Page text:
Apparently my officer was afraid of this, too, so he convinced the court to hear my case just before the judge was going to take a recess, so I only had to spend about an extra hour in court. I pled guilty, as I was advised to do, reminded the judge of my spotless driving record over the past ten years, and she reduced the fine and the reported speed, which meant that the points were also reduced (I was hoping for a Probation Before Judgment, but that was not in the cards). I was concerned that, since this was a criminal judge not used to hearing minor traffic cases that I would receive a harsher sentence than I would have from the traffic judge, but her ruling was pretty much the same as I think I would have gotten from my original judge (there were several cases very similar to mine that he ruled on before calling my name).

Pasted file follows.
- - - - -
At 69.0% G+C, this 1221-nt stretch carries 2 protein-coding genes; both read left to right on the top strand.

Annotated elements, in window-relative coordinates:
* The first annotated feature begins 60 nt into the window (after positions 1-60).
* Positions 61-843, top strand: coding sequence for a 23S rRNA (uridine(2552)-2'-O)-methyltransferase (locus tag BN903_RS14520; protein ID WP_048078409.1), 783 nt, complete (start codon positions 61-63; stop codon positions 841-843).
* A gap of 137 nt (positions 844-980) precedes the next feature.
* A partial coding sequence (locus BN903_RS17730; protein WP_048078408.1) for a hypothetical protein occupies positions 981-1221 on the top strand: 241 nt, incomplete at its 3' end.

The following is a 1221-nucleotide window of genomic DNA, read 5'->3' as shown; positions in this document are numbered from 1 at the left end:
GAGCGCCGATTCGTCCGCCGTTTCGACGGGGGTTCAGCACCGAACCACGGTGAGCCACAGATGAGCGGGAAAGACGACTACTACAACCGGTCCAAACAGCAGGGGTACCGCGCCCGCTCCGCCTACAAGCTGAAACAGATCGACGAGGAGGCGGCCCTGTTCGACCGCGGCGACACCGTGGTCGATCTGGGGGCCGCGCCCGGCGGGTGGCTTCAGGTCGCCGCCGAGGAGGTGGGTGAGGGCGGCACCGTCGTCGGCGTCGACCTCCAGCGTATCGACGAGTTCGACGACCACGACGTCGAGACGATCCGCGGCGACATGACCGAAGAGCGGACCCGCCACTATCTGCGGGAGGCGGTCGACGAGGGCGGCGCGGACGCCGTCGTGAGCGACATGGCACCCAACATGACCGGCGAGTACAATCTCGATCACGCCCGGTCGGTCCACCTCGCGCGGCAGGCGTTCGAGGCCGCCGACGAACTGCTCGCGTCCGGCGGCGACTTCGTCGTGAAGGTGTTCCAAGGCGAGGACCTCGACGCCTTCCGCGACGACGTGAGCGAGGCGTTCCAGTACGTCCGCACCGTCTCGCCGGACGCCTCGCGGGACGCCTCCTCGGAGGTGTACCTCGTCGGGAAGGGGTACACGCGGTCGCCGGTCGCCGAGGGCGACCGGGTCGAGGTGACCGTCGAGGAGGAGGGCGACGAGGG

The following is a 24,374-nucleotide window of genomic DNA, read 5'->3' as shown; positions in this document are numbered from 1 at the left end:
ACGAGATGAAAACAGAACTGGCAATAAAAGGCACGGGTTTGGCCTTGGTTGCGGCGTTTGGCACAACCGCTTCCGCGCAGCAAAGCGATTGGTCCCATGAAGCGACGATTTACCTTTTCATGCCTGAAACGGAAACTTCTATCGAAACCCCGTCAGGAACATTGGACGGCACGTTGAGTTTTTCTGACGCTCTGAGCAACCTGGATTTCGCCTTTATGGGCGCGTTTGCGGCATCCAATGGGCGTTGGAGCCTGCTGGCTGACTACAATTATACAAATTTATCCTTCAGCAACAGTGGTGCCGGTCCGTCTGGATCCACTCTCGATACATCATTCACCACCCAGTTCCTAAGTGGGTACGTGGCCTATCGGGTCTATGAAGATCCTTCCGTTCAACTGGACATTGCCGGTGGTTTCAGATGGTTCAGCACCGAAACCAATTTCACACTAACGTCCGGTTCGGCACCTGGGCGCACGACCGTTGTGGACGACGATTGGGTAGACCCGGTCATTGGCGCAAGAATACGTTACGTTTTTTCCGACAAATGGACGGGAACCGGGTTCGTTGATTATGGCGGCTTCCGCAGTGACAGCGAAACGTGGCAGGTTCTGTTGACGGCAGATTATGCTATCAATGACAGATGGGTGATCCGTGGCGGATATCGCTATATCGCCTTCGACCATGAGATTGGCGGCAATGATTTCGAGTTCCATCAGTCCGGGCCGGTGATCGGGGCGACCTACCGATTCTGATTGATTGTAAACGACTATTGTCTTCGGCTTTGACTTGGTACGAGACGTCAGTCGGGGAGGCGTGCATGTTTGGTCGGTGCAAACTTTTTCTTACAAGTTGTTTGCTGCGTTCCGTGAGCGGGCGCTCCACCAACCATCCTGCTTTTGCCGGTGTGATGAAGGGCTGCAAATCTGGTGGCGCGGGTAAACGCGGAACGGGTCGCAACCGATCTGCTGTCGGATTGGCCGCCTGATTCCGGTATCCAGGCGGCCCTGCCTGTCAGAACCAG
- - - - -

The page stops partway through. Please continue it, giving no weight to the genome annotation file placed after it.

So the outcome wasn't as good as I had hoped for, but it wasn't unreasonable, either. All in all, I'm just glad it's over. Even if I didn't avoid punishment entirely, I still saved some money, so it was worth it to spend an afternoon away from work.

Leaving town for a few days to visit family for the holidays. I'll actually be back early next week, but I'm planning to take the entire week off, so I'm not sure if I'll post again before the new year. Just in case I don't, enjoy your time off and I'll see you next year.
december 2005
november 2005
october 2005
september 2005
august 2005
july 2005
june 2005
may 2005
april 2005
march 2005
february 2005
january 2005

daily links
cd collection